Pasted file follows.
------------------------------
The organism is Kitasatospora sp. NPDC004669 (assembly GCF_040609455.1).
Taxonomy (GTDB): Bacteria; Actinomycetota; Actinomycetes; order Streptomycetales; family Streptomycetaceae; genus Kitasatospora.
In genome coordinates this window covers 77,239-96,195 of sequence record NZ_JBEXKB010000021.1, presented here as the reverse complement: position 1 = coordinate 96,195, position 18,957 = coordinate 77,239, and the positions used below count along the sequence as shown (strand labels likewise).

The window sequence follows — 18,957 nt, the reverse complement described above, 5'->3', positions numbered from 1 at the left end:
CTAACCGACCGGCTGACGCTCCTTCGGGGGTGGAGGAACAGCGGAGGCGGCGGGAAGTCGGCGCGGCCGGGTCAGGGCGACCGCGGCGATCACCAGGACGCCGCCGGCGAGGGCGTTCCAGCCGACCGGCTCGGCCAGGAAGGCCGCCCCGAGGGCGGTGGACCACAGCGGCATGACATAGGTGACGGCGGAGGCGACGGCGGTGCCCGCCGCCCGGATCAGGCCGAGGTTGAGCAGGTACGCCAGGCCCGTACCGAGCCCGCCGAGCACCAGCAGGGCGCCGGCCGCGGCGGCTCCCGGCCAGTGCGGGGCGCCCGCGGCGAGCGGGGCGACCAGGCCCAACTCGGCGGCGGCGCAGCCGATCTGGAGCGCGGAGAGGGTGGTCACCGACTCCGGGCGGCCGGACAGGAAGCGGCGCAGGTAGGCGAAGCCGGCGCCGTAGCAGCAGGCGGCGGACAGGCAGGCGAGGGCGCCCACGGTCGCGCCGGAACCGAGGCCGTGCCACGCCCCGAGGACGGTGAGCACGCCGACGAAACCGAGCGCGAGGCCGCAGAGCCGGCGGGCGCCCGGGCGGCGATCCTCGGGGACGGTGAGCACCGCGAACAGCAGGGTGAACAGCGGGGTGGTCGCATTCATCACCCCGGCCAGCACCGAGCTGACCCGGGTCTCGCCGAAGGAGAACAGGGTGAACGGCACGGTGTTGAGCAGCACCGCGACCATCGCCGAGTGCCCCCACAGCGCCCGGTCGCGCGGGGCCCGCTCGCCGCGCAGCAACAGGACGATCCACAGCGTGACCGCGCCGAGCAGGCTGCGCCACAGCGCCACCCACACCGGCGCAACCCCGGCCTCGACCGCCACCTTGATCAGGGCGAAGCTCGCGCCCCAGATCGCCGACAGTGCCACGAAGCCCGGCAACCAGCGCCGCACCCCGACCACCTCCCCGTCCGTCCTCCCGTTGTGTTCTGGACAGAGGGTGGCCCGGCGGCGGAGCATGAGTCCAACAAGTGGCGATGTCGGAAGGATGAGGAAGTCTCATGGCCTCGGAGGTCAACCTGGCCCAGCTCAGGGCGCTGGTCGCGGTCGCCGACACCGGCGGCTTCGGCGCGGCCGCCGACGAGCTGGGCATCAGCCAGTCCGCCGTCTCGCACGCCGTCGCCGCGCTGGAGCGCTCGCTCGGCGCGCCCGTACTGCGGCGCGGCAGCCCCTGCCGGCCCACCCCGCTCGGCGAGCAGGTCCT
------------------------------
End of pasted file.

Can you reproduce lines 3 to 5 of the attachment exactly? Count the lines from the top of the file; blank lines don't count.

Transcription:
In genome coordinates this window covers 77,239-96,195 of sequence record NZ_JBEXKB010000021.1, presented here as the reverse complement: position 1 = coordinate 96,195, position 18,957 = coordinate 77,239, and the positions used below count along the sequence as shown (strand labels likewise).

The window sequence follows — 18,957 nt, the reverse complement described above, 5'->3', positions numbered from 1 at the left end:
CTAACCGACCGGCTGACGCTCCTTCGGGGGTGGAGGAACAGCGGAGGCGGCGGGAAGTCGGCGCGGCCGGGTCAGGGCGACCGCGGCGATCACCAGGACGCCGCCGGCGAGGGCGTTCCAGCCGACCGGCTCGGCCAGGAAGGCCGCCCCGAGGGCGGTGGACCACAGCGGCATGACATAGGTGACGGCGGAGGCGACGGCGGTGCCCGCCGCCCGGATCAGGCCGAGGTTGAGCAGGTACGCCAGGCCCGTACCGAGCCCGCCGAGCACCAGCAGGGCGCCGGCCGCGGCGGCTCCCGGCCAGTGCGGGGCGCCCGCGGCGAGCGGGGCGACCAGGCCCAACTCGGCGGCGGCGCAGCCGATCTGGAGCGCGGAGAGGGTGGTCACCGACTCCGGGCGGCCGGACAGGAAGCGGCGCAGGTAGGCGAAGCCGGCGCCGTAGCAGCAGGCGGCGGACAGGCAGGCGAGGGCGCCCACGGTCGCGCCGGAACCGAGGCCGTGCCACGCCCCGAGGACGGTGAGCACGCCGACGAAACCGAGCGCGAGGCCGCAGAGCCGGCGGGCGCCCGGGCGGCGATCCTCGGGGACGGTGAGCACCGCGAACAGCAGGGTGAACAGCGGGGTGGTCGCATTCATCACCCCGGCCAGCACCGAGCTGACCCGGGTCTCGCCGAAGGAGAACAGGGTGAACGGCACGGTGTTGAGCAGCACCGCGACCATCGCCGAGTGCCCCCACAGCGCCCGGTCGCGCGGGGCCCGCTCGCCGCGCAGCAACAGGACGATCCACAGCGTGACCGCGCCGAGCAGGCTGCGCCACAGCGCCACCCACACCGGCGCAACCCCGGCCTCGACCGCCACCTTGATCAGGGCGAAGCTCGCGCCCCAGATCGCCGACAGTGCCACGAAGCCCGGCAACCAGCGCCGCACCCCGACCACCTCCCCGTCCGTCCTCCCGTTGTGTTCTGGACAGAGGGTGGCCCGGCGGCGGAGCATGAGTCCAACAAGTGGCGATGTCGGAAGGATGAGGAAGTCTCATGGCCTCGGAGGTCAACCTGGCCCAGCTCAGGGCGCTGGTCGCGGTCGCCGACACCGGCGGCTTCGGCGCGGCCGCCGACGAGCTGGGCATCAGCCAGTCCGCCGTCTCGCACGCCGTCGCCGCGCTGGAGCGCTCGCTCGGCGCGCCCGTACTGCGGCGCGGCAGCCCCTGCCGGCCCACCCCGCTCGGCGAGCAGGTCCT